first night

The History Boys

Kate Wilkinson discovers the most appropriate play possible for a Durham audience.

It would seem that The History Boys is a play destined to do well in Durham. Classroom banter, literary jokes and, of course, the Oxbridge dream, all resonate with many a Durham student. At one point, the university even gets a mention by Mrs Lintott who remembers Durham as the place where she had her first pizza, ‘other things too of course, but it’s the pizza that stands out’, a line which was lapped up by the audience. The audience was remarkably full for a first night performance and the Assembly Rooms had an excited buzz before the start of the play.

The set was beautiful and a keen attention to detail was evident. The production team had even gone to the effort of having a small health and safety poster displayed on the wall. The classroom setting had been brought to the front half of the stage, curtailed by a partitioning wall which was decorated with numerous 80s-looking posters. Sometimes the tightly packed chairs and tables proved awkward for actors when entering or leaving the stage but on the whole worked to good effect. The lighting was more-or-less slick throughout.

The play is very much an ensemble piece and so much of it relies on the class of sixth form boys gelling well together. After a slightly jittery start, the cast grew in confidence and the pace picked up, sweeping the audience along with them in a thoroughly enjoyable succession of classroom scenes. The narrative is interrupted intermittently by the insightful retrospection of an older Scripps, played elegantly by James Hyde. The transitions were smooth and director Morten Jacobsen has done a good job in orchestrating a sophisticated play in a short period of time. As well as Scripps, some of the other boys occasionally address the audience with their personal reflections. These moments were a tad nervy and could do with a little polishing. I’m sure the cast can achieve this over the next few nights.

The acting was generally very strong with a number of stand-out performances, most notably from first-year Callum Kenny who shone as the vulnerable Posner. On top of his assured acting, Kenny was able to showcase his beautiful singing talent and proved his versatility in this wonderfully complex role of alternating confidence and low self-esteem. Though not a major role, Freddie Herman’s Headmaster was a formidable performance and Herman convinced with his nasal voice and twitchy movements. His comic timing was superb and had the audience laughing at his every appearance. Perhaps at times Herman risked being too funny during scenes of a more serious nature. As the only female role, Sophia Harrop’s Mrs Lintott had an authoritative presence. Harrop was cool and collected and executed Mrs Lintott’s wry, sarcastic tone convincingly. Xander Drury played Timms with gusto and provided many hilarious moments. His sheer commitment to comedy was revealed when he slammed his head on the table with surprising violence.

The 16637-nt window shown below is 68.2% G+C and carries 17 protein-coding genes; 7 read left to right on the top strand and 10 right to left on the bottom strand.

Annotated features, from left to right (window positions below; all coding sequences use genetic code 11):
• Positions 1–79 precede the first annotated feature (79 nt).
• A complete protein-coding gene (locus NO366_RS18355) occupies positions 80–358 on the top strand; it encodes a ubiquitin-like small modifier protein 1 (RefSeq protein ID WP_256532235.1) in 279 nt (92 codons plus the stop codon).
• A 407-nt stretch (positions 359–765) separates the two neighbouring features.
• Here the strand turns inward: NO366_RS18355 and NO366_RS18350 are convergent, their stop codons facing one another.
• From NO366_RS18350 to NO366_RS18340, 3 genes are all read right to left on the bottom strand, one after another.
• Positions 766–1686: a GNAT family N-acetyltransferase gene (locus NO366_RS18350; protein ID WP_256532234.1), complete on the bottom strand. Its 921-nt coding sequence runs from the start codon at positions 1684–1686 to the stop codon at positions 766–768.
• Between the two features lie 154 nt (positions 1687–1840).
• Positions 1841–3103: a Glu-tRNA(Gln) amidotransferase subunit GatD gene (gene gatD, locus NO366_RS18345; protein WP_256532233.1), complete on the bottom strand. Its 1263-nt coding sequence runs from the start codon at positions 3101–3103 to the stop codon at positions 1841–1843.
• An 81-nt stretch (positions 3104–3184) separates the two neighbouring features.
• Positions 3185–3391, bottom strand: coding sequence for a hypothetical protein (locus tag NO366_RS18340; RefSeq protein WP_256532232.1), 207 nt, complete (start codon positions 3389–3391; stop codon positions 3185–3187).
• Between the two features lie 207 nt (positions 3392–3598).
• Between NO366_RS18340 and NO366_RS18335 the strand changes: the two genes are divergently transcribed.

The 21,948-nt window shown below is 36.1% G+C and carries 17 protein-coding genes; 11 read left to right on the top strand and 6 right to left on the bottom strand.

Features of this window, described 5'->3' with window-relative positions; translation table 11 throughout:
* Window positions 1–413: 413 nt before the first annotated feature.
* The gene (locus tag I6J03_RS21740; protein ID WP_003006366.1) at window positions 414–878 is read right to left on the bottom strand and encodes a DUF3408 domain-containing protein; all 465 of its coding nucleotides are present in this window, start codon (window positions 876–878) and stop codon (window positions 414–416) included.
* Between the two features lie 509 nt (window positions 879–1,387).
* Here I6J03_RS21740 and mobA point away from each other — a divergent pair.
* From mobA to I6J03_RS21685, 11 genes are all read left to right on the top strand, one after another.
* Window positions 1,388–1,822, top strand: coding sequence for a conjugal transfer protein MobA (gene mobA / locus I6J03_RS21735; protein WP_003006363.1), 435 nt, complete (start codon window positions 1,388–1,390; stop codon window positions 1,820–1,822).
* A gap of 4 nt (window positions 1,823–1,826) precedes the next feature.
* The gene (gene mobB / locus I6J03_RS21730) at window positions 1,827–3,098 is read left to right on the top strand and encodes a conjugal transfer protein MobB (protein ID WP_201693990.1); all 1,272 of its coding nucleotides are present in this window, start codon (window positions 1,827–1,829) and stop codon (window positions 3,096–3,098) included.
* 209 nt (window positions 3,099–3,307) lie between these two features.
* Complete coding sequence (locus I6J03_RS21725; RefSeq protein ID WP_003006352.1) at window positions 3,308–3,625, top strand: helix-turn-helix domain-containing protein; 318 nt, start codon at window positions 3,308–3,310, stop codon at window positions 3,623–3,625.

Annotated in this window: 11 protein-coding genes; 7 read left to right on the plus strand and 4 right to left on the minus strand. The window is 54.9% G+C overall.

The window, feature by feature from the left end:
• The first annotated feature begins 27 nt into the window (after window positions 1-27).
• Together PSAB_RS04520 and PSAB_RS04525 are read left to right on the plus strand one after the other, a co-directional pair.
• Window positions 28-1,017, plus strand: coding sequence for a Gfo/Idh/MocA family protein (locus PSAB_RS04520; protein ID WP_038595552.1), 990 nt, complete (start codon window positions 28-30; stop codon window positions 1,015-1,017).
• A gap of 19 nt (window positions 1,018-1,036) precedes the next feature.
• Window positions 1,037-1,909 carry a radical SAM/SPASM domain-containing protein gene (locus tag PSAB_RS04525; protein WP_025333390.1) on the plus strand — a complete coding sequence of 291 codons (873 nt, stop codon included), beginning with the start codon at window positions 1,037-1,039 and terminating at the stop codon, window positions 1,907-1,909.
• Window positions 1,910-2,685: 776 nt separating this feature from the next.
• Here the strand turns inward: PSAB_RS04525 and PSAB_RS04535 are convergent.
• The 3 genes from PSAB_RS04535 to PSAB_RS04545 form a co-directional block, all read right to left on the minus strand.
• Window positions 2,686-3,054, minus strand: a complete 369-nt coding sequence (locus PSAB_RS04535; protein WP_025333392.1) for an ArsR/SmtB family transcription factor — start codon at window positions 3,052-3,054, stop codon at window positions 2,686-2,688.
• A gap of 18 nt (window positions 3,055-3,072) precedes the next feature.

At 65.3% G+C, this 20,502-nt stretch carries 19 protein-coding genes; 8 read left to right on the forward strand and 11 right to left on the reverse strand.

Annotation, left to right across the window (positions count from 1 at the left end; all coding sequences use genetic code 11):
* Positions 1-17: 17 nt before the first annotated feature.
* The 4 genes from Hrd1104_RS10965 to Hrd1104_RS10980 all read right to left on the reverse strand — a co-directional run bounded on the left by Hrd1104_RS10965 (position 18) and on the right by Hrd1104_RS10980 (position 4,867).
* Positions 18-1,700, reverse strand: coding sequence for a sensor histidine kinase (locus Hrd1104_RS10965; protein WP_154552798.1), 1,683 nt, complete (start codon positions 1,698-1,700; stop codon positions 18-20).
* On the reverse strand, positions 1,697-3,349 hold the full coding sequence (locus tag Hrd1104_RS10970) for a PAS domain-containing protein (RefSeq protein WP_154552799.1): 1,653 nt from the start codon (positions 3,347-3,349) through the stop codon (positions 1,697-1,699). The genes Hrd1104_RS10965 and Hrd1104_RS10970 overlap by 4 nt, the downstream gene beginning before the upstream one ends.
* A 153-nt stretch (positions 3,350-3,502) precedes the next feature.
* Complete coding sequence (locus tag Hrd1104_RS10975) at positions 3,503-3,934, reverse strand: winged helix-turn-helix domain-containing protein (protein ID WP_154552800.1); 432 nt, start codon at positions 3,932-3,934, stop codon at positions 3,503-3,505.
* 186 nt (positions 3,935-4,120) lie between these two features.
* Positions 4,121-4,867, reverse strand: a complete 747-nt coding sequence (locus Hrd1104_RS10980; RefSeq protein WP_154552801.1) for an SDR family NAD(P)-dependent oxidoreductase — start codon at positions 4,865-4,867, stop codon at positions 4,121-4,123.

Sam Horbye played Dakin, the sharp, good-looking and lusty student. His performance was enjoyable although Horbye occasionally strayed into blind aggression and could have presented Dakin with an ounce more sensitivity. A few lapses in believability emerged (not only in Dakin’s scenes) including the flirtation scene between Dakin and the young supply teacher, Irwin, which lacked convincing sexual tension. Charlie Warner’s Irwin was a consistent performance.

This run of ‘The History Boys’ is appropriately dedicated to Richard Griffiths, the original Hector, who recently died. Will Hannam has perhaps the most challenging task of bringing to life such a complex character in the footsteps of a theatre legend. During the start of the play Hannam’s diction was a little muffled, rendering it difficult to make out his lines. However, Hannam proceeded to go from strength to strength revealing both Hector’s greatness and intense vulnerability. His physical mannerisms and grand voice echoed those of Griffiths’ but Hannam avoided impersonation with his sincerity of feeling.

For many, this show will be awaited with eager expectation due to the popularity of the original stage production and film so Jacobsen and his team have a lot to live up to. Despite this pressure, both cast and crew show commitment to Alan Bennett’s witty and thought-provoking script and execute it with almost consistent elegance. The questions raised by the play still feel topical and anyone interested in education will find much to consider. The next few nights are bound to be packed so I would definitely recommend seizing the opportunity to see this play.


Kate Wilkinson

6 June 2013

The views expressed in the reviews and comments on this page are those of the reviewer, and are not representative of the views of DST or Durham University.
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